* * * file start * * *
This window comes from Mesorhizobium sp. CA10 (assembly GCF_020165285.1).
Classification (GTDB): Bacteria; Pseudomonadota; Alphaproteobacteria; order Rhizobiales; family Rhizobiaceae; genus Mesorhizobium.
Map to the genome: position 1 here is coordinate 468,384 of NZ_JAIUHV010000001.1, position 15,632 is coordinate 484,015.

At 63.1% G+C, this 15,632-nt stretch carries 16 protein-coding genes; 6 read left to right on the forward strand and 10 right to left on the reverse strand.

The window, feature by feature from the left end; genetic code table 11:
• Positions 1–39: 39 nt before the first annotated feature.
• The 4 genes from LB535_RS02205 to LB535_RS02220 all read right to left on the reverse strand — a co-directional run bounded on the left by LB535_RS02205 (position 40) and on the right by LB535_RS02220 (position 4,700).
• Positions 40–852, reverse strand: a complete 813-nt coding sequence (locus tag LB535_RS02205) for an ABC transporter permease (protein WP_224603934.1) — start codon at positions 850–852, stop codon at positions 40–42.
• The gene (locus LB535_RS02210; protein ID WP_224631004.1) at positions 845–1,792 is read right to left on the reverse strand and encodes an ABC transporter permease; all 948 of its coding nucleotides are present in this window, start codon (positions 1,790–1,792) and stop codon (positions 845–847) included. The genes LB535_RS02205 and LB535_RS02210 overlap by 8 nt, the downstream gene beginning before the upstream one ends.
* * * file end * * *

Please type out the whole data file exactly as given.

This window comes from Mesorhizobium sp. CA10 (assembly GCF_020165285.1).
Classification (GTDB): Bacteria; Pseudomonadota; Alphaproteobacteria; order Rhizobiales; family Rhizobiaceae; genus Mesorhizobium.
Map to the genome: position 1 here is coordinate 468,384 of NZ_JAIUHV010000001.1, position 15,632 is coordinate 484,015.

At 63.1% G+C, this 15,632-nt stretch carries 16 protein-coding genes; 6 read left to right on the forward strand and 10 right to left on the reverse strand.

The window, feature by feature from the left end; genetic code table 11:
• Positions 1–39: 39 nt before the first annotated feature.
• The 4 genes from LB535_RS02205 to LB535_RS02220 all read right to left on the reverse strand — a co-directional run bounded on the left by LB535_RS02205 (position 40) and on the right by LB535_RS02220 (position 4,700).
• Positions 40–852, reverse strand: a complete 813-nt coding sequence (locus tag LB535_RS02205) for an ABC transporter permease (protein WP_224603934.1) — start codon at positions 850–852, stop codon at positions 40–42.
• The gene (locus LB535_RS02210; protein ID WP_224631004.1) at positions 845–1,792 is read right to left on the reverse strand and encodes an ABC transporter permease; all 948 of its coding nucleotides are present in this window, start codon (positions 1,790–1,792) and stop codon (positions 845–847) included. The genes LB535_RS02205 and LB535_RS02210 overlap by 8 nt, the downstream gene beginning before the upstream one ends.